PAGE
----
Europe 2023 recycling volume framework talks delayed by uncertainty
LONDON (ICIS)–The start of 2023 volume framework contract discussions in multiple European recycled polymer markets have been delayed amid lingering uncertainty over the evolution of market given current energy costs and weak demand, weighted against growing pressure to reach sustainability targets.
At the same time, on 22 September, industry association Packaging Recyclers Europe (PRE) issued a statement warning that current energy costs could lead to bankruptcies across the recycling industry unless action is taken by the European Commission.
September would traditionally see the start of negotiations for 2023 volume framework contracts, and would typically see players begin to forward plan demand expectations for the new year.
Nevertheless, the current underlying volatility in the market has delayed the opening of discussions. Players are uncertain how looming recessionary pressures and electricity costs will balance against rising pressure on sustainability.
The past few years have seen recycled material increasingly decouple from virgin price movements and macroeconomic conditions, amid structural shortages. This has increased players’ difficulty in forecasting supply and demand in the mid-term.
According to a PRE survey referred to in the statement, average energy costs for recyclers have increased from a typical level of around 15-20% of production costs – minus labour and maintenance – to a current average level of 70%
Unlike the petrochemical sector, the recycling industry typically operates on narrow margins and on smaller cash reserves, placing them at greater risk of bankruptcy in any sustained downturn. Currently the market is faced with the spector of rising costs and falling demand.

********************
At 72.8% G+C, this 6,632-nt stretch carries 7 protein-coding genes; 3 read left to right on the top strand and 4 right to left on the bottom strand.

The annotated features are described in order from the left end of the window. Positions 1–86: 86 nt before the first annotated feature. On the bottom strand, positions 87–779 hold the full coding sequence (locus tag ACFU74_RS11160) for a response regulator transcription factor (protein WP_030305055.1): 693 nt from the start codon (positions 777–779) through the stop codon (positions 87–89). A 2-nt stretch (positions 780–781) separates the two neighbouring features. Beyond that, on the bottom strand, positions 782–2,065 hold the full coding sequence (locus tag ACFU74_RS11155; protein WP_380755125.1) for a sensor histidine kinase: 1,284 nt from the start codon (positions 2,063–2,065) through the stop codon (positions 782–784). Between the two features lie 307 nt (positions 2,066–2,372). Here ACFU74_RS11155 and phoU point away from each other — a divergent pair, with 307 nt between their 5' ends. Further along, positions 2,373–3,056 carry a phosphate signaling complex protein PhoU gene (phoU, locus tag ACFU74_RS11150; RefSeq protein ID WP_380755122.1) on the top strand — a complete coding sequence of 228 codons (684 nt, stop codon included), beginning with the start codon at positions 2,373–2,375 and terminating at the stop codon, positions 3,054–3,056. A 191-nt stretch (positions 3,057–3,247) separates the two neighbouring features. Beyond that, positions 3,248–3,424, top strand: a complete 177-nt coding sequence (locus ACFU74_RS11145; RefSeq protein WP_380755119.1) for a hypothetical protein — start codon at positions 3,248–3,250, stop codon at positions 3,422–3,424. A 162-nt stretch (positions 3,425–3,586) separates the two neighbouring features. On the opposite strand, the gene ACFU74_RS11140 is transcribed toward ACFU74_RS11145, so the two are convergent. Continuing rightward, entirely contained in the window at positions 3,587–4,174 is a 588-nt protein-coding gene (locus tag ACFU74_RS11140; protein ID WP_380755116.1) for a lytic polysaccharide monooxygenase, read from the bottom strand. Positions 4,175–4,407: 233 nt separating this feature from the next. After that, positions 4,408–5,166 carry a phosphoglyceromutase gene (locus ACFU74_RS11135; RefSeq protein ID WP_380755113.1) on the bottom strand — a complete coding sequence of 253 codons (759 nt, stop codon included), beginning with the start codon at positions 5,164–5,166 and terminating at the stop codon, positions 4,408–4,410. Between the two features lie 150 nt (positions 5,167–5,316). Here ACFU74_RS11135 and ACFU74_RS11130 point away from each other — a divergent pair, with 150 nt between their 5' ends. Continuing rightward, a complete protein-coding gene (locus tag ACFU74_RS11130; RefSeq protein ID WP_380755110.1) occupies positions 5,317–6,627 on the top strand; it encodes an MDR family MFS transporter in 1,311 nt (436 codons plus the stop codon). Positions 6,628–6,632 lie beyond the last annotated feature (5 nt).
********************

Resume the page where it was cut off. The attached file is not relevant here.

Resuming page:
The most energy intensive part of the recycling chain is typically the conversion from bales to flakes and pellets. Nevertheless, waste managers and sorters have also seen rising costs due to escalating electricity prices.
Waste managers face the additional challenge that the longer waste bales are stored, the more they degrade and so at some point they will need to destock regardless of cost to avoid spoilage.
Unlike with bales, it is possible to store flakes for an extended period provided sufficient storage capacity is available.
Many downstream players in multiple countries – but in particular Germany and Italy – have switched to short-time working, with some turning of plants altogether, amid high energy costs, competition from virgin and mounting macroeconomic weakness.
The electricity cost burden varies from country to country, and player to player, depending on contract position, but is impacting across the continent.
There is currently a wait-and-see attitude across the markets in anticipation of various government announcements on how they intend to tackle the energy cost crisis. Nevertheless, different governments taking differing actions risks intensifying disparity between market players’ commercial positions based on geography.
Nevertheless, demand from the packaging sector remains robust – particularly from large brands in the recycled polyolefins markets – on the back of ambitious sustainability targets which go beyond what the market is currently being able to deliver.
As a result, players in this sector are nervous that if they step out of the market now, they may not be able to step back in, in the future.
The PRE statement also highlighted the risk to future investment of high costs. This echoes concerns expressed by market players in recent weeks. Concern is particularly intense in the flexibles sector – which typically has a higher energy intensity than rigid recycling.
Flexibles recycling remains a largely nascent market, although it has been growing quickly, and any reduction in investment now could exacerbate structural shortages in the mid-term.
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